HIGH-flying students have seen their game changing idea win them a place in a competition to win £25,000.

A group from Colchester County High School for Girls has secured their place in the Longitude Explorer Prize.

The team developed Project Assist, an AI enabled sensor network which tracks vulnerable elderly people in their home.

It then alerts a family member if something is wrong for example, if their relative has had a fall.

The programme also communicates with the vulnerable person during times of crisis via speech recognition and text to speech to reduce panic.

It will connect them to professional who can give advice and contacting emergency services with all the details.

They will do battle with 39 other groups of youngsters aged between 11 and 16.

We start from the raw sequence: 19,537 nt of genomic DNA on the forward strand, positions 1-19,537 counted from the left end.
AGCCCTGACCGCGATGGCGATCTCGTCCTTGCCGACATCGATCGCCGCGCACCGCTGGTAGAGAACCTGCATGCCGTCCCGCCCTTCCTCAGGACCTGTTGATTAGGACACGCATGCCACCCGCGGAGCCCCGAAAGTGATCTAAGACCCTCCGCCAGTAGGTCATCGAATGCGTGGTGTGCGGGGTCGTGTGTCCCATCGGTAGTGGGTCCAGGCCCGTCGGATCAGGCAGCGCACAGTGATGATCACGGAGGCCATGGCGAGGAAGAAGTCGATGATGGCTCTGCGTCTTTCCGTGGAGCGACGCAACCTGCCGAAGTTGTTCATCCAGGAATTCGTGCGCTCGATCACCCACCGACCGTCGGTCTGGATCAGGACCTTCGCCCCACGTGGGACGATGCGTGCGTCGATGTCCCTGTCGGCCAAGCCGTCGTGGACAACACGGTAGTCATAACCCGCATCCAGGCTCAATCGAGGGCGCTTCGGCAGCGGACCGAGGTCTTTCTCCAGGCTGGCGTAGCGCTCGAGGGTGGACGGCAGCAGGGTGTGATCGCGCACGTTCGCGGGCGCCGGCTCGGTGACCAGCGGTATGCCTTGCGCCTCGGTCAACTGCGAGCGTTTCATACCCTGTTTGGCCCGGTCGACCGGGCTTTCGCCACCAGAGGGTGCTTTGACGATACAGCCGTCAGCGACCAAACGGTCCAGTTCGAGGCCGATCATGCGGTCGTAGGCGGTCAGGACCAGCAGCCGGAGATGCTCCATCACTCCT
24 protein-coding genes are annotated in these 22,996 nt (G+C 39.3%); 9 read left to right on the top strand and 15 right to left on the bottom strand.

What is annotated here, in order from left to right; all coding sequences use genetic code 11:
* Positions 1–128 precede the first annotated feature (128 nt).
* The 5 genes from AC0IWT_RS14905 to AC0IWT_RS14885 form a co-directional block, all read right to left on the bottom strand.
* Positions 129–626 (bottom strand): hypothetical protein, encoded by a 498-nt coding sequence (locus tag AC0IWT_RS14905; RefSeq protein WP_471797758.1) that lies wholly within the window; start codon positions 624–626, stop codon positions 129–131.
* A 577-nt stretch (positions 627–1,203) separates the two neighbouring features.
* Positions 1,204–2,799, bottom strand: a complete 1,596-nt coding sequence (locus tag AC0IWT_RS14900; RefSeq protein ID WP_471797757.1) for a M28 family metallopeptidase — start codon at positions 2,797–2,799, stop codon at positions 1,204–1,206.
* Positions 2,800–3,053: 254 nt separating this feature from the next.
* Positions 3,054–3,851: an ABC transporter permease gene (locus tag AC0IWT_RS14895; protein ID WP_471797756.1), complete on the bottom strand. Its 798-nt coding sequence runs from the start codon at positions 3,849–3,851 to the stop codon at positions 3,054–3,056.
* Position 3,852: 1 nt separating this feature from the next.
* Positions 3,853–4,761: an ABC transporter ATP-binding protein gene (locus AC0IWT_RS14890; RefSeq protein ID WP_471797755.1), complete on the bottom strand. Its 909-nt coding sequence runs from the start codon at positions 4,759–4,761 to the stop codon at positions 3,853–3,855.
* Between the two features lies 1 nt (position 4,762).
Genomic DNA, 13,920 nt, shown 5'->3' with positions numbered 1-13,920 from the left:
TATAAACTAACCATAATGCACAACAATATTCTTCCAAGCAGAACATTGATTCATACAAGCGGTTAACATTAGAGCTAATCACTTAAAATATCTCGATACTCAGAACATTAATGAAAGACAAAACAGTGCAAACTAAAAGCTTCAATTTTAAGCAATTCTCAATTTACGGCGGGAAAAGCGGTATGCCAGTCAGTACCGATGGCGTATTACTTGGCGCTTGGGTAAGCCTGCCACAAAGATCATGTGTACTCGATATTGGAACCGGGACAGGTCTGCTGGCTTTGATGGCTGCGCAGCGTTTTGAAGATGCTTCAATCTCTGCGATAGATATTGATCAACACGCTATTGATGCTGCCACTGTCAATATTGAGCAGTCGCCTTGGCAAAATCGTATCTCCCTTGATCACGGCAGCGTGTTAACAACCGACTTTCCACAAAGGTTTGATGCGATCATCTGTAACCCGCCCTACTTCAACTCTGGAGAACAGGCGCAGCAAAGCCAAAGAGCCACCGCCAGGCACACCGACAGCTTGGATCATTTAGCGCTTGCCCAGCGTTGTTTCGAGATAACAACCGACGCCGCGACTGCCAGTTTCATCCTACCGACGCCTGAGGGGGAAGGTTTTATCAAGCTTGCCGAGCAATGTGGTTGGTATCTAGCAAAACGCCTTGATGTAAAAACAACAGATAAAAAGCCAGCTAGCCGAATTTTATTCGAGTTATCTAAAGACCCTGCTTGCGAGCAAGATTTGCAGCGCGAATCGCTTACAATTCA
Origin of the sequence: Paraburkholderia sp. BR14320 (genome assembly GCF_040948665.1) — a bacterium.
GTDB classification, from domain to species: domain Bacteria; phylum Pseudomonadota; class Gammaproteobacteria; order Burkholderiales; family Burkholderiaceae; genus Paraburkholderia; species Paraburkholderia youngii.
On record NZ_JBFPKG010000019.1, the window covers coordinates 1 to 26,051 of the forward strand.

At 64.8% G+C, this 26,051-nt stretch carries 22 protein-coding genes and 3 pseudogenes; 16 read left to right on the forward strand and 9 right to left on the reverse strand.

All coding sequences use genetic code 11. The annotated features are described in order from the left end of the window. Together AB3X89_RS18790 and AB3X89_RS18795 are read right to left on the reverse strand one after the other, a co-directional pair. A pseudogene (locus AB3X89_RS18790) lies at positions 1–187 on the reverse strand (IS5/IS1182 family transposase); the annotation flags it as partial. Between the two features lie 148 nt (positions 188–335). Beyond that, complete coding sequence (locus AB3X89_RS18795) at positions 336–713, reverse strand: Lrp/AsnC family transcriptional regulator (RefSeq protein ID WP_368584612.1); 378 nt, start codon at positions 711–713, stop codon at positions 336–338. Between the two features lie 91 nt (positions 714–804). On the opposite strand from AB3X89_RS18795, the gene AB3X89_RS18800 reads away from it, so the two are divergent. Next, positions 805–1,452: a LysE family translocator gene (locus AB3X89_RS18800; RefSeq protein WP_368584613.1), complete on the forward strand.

They will receive resources and expert mentoring to develop their concept ahead of a Dragons’ Den style pitch later this summer.

The prize recognises tech solutions to some of the big challenges of our time.

The winning team will be awarded £25,000 for their school or youth group in July.

Three runner-up teams will each also receive £10,000.

Science Minister Amanda Solloway said: “It is incredible to see how these finalists have thought up innovations to tackle global challenges, from devices that detect health problems to robots which can remove plastic waste from our seas.

“Technological innovation is important to grow the UK economy and we are supporting young people to pursue careers in this area.”

Constance Agyeman, head of international development and communities, Nesta Challenges said: “It is abundantly clear our young people are passionate about the great challenges of our time and have the capacity, creativity and power of thought to make the world a better place.

“The significant emphasis on STEM education in recent years is hugely positive. Now we need to supercharge those talents by embedding entrepreneurial skills in the classroom too.”